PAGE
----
Mount Sinai’s Cardiac Catheterization Lab Receives Highest Safety Rating in New York State
Continuous Improvement of Medical Protocols Makes New York’s Busiest Cardiac Catheterization Lab Also Its Safest
Mount Sinai’s Cardiac Catheterization Laboratory has been awarded New York State’s highest "two-star" safety rating in every category of case the state tracks for percutaneous coronary intervention (PCI), according to new data released this month that examine patient discharges from 2006 – 2008. This is the first time since New York State began public reporting of statistics for cardiac labs that any hospital has been awarded the two-star safety rating across the board.
Samin K. Sharma, MD, Director of the Cardiac Catheterization Laboratory, was also the only physician in the state awarded the coveted two-star safety rating in both classes of cases the state tracks for individual physician performance. The report, produced by the New York State Department of Health, assessed data for all 54 cardiac catheterization labs in the state.
Remarkably, the Lab achieved these results while also performing the highest number of PCI procedures in the state – 4,577 in 2008, and 13,742 for the entire three-year period from 2006 to 2008.
"Our results can be attributed to continuous improvement achieved by reviewing past cases, incorporating data from those past cases into our lab’s rigorous medical protocol, and then communicating that protocol clearly and effectively to every member of our medical team," said Dr. Sharma. "We have shown consistently that teamwork and adherence to meticulous standardized medical protocols can drive complication rates to their minimum."
Valentin Fuster, MD, PhD, Director of Mount Sinai Heart, the Zena and Michael A. Wiener Cardiovascular Institute, and the Marie-Josée and Henry R. Kravis Center for Cardiovascular Health, said, "This is an unprecedented success, made even more notable by the type of complex cases Mount Sinai Heart physicians routinely treat. In addition to the expertise and dedication of our interventionalists, our first-class patient outreach and education programs, as well as affiliate partnerships throughout the region, increase the quality of care and improve patient outcomes."
PCI is a minimally invasive technique used to treat patients with diseased coronary arteries caused by a buildup of plaque and cholesterol. During the procedure, a catheter is threaded through the body, typically from an artery in the groin to a blocked or occluded vessel in the heart. The occlusion is removed and a stent is often inserted to maintain flow within the blood vessel.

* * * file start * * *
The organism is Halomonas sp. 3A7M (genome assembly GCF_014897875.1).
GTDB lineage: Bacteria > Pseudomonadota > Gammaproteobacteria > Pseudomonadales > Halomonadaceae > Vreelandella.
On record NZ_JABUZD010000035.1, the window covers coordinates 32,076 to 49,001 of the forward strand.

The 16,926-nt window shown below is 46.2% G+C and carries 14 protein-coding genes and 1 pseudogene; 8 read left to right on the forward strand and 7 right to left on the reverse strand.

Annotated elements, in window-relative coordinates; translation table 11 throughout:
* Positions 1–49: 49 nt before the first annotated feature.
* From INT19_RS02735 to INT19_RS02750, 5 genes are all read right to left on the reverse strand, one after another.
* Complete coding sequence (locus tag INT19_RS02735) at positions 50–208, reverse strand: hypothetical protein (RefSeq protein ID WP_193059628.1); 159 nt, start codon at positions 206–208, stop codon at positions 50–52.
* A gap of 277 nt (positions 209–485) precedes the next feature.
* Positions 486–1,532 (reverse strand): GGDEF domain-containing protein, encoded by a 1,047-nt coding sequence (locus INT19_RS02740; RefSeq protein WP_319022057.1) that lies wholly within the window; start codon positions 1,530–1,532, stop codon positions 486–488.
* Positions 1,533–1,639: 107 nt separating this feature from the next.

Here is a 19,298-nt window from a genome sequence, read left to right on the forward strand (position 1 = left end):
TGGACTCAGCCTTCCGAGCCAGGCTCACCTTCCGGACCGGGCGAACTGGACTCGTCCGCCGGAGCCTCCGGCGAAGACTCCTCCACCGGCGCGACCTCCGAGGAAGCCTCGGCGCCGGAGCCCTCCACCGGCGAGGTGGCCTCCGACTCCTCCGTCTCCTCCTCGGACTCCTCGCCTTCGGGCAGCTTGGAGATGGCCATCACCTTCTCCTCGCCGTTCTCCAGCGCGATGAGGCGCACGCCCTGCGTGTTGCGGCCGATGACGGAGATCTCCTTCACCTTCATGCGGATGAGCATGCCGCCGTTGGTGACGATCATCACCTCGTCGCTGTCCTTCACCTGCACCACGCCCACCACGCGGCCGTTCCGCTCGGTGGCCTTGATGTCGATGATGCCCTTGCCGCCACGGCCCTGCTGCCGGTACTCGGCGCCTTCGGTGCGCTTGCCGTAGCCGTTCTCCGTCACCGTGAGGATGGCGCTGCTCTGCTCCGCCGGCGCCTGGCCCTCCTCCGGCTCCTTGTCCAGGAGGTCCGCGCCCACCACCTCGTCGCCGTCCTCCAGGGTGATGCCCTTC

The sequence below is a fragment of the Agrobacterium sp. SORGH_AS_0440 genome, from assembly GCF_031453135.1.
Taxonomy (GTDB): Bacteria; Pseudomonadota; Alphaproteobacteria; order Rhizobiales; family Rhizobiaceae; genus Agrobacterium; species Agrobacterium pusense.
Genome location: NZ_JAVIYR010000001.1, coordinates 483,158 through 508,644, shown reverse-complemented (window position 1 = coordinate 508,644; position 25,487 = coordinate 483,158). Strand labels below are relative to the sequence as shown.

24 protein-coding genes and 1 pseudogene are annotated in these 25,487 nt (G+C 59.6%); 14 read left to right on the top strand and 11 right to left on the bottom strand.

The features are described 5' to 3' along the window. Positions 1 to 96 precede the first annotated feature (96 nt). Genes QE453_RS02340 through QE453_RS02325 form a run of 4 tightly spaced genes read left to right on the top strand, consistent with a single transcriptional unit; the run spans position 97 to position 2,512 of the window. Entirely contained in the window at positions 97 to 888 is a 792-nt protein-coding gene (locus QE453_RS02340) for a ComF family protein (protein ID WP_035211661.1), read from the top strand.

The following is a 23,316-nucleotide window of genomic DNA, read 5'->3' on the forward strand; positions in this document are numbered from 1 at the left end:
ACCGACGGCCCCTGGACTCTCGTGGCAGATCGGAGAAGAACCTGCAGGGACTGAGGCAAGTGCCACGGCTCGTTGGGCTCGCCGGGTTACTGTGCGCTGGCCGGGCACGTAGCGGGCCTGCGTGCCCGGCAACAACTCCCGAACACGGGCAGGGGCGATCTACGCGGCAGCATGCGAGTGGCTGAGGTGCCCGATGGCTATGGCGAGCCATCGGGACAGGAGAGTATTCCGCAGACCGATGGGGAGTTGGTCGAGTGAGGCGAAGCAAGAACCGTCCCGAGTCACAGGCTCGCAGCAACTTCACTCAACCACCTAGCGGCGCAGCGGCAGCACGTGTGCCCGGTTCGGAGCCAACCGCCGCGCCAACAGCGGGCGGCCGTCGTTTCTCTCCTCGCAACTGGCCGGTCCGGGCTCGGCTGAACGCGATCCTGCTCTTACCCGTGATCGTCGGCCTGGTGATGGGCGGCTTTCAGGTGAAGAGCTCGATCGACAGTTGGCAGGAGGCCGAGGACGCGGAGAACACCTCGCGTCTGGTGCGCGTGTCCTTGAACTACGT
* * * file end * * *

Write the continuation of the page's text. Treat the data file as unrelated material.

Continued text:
The condition of patients entering a cardiac catheterization lab can vary widely, from those experiencing early symptoms of heart disease up to those in the middle of a major myocardial infarction (heart attack). Dr. Sharma stressed that to obtain the highest two-star safety rating from New York State, where data are risk-adjusted to account for the varying level of difficulty involved in treating each patient, a cardiac center has to accept difficult cases and complete them with virtually no complications.
"Our strong leadership team encourages open communication among the medical team so that information flows not just from the top down, but also to everyone involved in patient care," said Dr. Sharma. "We emphasize constant incremental improvement in every area, establishing protocols by teamwork, and an open discussion of policy among clinical staff."
"It is very important that everyone is on the same page in terms of the protocol of the lab so that there is a tested system in place to manage any situation that may occur. We continuously educate staff and change our practices based on available data. We review cases as a group and stay in constant communication. Senior attending interventionalists are present whenever the lab is open, which is six days a week," Dr. Sharma explained.
In December, Mount Sinai expanded the services it offers cardiac patients when it became the first cardiac center in the U.S. to implant the new CoreValve® Transcatheter Aortic Valve Prosthesis in a patient. The device makes it possible to treat patients with severe aortic stenosis in the catheterization lab without open heart surgery, which many aortic stenosis patients are unable to endure.
In addition to supervising Mount Sinai’s lab, Dr. Sharma also returns to his native India every six weeks to perform PCI procedures. "My goal is to set the standard of excellence in patient care not just in the U.S. but everywhere I operate," he said.
About The Mount Sinai Medical Center
The Mount Sinai Medical Center encompasses both The Mount Sinai Hospital and Mount Sinai School of Medicine. Established in 1968, Mount Sinai School of Medicine is one of few medical schools embedded in a hospital in the United States. It has more than 3,400 faculty in 32 departments and 15 institutes, and ranks among the top 20 medical schools both in National Institute of Health funding and by U.S. News & World Report. The school received the 2009 Spencer Foreman Award for Outstanding Community Service from the Association of American Medical Colleges.
The Mount Sinai Hospital, founded in 1852, is a 1,171-bed tertiary- and quaternary-care teaching facility and one of the nation's oldest, largest and most-respected voluntary hospitals. U.S. News & World Report consistently ranks The Mount Sinai Hospital among the nation's best hospitals based on reputation, patient safety, and other patient-care factors. Nearly 60,000 people were treated at Mount Sinai as inpatients last year, and approximately 530,000 outpatient visits took place.